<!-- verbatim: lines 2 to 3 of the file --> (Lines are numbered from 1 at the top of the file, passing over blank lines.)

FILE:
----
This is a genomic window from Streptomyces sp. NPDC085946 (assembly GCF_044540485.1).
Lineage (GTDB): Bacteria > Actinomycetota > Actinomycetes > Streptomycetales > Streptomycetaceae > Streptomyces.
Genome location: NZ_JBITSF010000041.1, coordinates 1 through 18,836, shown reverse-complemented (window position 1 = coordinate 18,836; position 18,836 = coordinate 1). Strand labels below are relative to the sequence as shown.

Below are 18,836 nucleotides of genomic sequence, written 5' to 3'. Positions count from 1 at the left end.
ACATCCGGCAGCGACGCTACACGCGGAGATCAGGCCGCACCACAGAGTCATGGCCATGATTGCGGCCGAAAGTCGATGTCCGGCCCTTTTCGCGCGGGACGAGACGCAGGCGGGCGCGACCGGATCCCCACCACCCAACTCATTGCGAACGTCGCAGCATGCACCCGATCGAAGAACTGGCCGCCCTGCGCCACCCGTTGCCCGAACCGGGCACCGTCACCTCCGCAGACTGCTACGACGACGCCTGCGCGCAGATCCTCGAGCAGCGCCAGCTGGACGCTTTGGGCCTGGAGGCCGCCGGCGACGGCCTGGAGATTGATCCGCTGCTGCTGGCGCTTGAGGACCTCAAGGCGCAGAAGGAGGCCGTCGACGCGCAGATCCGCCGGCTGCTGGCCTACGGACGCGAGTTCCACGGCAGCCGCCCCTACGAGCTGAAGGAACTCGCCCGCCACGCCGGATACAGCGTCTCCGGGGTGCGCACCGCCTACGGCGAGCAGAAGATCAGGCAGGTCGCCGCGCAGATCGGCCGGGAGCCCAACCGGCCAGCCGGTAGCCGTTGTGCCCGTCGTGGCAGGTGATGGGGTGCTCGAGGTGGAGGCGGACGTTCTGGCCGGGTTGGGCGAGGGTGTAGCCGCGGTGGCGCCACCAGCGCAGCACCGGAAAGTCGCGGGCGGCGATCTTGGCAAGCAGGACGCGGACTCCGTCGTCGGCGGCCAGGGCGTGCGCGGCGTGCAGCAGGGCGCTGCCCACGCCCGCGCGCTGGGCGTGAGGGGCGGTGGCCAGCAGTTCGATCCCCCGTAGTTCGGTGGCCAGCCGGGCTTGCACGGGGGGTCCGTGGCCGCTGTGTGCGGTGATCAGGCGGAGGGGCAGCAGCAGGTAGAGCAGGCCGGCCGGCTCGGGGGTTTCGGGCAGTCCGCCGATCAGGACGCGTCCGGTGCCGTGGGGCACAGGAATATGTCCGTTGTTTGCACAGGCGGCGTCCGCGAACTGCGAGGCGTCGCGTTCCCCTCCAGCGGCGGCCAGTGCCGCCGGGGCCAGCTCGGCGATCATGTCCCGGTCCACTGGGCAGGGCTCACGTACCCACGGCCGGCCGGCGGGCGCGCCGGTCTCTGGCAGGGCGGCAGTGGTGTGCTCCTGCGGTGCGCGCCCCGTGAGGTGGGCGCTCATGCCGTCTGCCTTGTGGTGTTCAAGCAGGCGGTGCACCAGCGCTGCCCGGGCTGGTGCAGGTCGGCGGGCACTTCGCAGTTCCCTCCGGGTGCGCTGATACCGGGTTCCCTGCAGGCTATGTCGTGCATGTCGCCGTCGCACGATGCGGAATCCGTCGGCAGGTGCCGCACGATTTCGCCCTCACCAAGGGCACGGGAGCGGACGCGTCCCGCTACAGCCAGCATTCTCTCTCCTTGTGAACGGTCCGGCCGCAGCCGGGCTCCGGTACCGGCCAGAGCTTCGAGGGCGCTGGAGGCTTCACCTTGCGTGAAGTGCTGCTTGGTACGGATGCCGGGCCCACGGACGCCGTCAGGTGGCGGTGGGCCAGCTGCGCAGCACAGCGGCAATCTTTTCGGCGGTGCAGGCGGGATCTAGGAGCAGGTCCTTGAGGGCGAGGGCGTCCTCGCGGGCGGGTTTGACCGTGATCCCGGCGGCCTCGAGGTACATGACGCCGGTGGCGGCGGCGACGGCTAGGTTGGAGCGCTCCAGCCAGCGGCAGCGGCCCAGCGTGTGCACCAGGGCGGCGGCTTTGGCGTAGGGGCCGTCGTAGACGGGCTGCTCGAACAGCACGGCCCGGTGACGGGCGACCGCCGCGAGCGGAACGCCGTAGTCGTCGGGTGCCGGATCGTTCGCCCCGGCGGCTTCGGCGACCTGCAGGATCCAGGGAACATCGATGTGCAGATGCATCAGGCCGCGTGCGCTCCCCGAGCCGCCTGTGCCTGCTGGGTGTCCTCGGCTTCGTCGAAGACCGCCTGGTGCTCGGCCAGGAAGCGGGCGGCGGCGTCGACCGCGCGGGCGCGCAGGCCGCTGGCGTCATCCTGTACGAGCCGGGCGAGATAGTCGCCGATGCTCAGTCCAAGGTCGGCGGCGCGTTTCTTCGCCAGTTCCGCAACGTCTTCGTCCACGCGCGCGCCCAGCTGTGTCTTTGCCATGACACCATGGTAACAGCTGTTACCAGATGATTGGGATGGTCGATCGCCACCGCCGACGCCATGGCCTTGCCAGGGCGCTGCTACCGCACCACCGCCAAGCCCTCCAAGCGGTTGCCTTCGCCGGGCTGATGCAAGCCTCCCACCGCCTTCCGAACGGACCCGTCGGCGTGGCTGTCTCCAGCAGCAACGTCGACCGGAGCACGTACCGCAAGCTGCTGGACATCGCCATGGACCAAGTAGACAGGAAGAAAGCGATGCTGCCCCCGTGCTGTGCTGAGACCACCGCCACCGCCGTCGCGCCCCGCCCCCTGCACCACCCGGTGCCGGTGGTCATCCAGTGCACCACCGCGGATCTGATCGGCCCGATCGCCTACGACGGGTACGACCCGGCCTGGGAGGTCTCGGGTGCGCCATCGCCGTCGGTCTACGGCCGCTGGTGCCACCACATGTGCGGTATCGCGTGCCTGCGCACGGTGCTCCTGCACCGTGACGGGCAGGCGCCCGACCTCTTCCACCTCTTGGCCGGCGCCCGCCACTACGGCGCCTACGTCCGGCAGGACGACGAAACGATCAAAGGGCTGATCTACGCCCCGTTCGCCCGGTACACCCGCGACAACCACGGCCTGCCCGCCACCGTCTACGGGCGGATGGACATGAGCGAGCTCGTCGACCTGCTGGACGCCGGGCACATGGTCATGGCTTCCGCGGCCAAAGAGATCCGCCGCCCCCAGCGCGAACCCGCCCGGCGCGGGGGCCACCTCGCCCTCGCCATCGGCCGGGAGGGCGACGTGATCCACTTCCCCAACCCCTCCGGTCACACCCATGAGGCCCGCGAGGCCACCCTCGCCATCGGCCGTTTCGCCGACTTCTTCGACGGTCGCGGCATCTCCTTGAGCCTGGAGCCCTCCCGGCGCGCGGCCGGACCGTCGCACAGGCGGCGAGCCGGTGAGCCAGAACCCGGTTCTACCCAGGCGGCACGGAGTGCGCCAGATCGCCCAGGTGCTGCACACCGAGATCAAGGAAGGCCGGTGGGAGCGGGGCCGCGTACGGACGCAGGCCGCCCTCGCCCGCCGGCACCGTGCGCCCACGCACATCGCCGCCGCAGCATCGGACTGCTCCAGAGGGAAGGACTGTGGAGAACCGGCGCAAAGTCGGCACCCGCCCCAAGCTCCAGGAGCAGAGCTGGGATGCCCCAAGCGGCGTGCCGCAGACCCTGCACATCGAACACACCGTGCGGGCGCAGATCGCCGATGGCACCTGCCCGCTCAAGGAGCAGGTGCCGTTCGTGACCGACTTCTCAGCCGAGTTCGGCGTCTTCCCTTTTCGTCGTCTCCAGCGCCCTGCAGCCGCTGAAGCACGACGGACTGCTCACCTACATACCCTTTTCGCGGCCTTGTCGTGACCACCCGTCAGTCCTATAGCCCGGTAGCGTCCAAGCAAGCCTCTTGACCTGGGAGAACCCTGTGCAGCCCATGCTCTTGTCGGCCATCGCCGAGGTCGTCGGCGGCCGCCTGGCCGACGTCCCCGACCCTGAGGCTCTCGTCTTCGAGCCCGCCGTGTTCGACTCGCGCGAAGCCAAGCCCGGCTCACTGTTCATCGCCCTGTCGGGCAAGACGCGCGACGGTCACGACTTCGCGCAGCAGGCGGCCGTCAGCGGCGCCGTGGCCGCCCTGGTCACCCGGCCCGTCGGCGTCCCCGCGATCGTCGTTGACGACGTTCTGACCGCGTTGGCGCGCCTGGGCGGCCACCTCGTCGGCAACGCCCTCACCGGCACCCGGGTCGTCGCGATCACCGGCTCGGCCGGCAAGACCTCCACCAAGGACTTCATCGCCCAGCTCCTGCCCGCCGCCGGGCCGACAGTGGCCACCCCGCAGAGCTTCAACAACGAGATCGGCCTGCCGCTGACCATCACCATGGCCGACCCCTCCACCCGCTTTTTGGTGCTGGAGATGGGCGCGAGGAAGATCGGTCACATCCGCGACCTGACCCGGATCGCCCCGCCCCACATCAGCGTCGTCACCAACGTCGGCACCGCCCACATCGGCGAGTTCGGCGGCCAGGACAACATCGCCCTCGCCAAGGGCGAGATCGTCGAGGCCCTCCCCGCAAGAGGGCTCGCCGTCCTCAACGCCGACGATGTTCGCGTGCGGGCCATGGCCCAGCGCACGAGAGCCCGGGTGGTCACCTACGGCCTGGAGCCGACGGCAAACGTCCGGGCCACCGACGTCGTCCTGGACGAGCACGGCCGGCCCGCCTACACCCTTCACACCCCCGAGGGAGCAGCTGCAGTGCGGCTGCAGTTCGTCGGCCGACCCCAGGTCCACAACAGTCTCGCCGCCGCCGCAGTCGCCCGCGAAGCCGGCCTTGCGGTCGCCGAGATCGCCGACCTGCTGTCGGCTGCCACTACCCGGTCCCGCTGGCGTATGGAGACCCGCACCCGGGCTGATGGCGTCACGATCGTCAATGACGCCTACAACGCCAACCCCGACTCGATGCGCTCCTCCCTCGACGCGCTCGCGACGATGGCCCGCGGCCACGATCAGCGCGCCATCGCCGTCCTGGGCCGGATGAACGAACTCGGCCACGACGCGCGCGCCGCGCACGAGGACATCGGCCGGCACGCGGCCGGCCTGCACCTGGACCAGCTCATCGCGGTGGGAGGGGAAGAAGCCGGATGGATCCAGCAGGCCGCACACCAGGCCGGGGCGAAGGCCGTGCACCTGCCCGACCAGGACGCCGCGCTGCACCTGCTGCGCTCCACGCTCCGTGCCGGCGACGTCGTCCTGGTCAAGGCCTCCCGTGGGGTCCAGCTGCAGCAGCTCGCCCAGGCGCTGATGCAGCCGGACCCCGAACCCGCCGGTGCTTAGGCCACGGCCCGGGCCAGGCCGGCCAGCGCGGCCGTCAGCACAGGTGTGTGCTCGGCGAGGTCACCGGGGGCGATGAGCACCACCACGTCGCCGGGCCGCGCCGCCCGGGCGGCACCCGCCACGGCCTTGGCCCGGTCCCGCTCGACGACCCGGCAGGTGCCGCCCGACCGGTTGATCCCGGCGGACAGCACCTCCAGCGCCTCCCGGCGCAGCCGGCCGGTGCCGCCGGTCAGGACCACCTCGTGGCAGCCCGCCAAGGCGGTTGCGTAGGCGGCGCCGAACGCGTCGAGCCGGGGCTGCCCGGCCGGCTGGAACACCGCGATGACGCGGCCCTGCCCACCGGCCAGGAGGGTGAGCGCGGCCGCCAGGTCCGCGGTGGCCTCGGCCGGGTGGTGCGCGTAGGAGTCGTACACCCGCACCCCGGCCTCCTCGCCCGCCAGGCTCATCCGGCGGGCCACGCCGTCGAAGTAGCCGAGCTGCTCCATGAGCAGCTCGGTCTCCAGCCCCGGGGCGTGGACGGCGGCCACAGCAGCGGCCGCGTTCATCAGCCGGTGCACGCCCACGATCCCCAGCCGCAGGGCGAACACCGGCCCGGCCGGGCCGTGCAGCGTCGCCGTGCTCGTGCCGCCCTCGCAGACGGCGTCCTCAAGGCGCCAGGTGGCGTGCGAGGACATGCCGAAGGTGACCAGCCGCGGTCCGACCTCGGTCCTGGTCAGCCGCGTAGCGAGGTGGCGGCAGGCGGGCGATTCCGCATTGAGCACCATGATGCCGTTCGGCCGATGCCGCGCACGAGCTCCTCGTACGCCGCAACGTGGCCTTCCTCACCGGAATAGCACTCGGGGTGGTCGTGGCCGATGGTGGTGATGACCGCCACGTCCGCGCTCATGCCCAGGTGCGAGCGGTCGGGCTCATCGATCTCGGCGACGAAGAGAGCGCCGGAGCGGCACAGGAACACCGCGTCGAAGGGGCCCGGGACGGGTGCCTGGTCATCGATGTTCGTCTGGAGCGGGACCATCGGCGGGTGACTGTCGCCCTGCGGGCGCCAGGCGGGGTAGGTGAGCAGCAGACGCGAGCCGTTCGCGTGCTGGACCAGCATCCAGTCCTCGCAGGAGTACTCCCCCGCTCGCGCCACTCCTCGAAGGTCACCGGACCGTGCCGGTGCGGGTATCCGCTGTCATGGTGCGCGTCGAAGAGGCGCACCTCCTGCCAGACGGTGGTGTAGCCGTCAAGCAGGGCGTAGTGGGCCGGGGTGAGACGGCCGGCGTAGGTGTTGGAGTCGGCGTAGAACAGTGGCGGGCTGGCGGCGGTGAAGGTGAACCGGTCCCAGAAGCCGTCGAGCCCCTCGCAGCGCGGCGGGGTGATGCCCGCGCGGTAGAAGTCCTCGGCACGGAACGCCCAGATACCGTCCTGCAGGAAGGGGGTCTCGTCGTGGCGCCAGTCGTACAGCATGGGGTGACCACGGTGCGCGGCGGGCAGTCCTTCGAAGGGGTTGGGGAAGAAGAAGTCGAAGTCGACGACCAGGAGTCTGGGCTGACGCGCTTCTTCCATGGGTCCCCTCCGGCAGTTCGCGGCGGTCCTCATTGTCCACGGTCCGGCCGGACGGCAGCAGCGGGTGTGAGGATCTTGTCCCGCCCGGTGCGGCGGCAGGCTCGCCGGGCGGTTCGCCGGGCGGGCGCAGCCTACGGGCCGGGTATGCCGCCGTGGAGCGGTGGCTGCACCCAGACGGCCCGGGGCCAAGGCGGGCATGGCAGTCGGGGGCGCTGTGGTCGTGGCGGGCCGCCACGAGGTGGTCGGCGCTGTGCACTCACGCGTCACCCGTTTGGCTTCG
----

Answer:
Lineage (GTDB): Bacteria > Actinomycetota > Actinomycetes > Streptomycetales > Streptomycetaceae > Streptomyces.
Genome location: NZ_JBITSF010000041.1, coordinates 1 through 18,836, shown reverse-complemented (window position 1 = coordinate 18,836; position 18,836 = coordinate 1). Strand labels below are relative to the sequence as shown.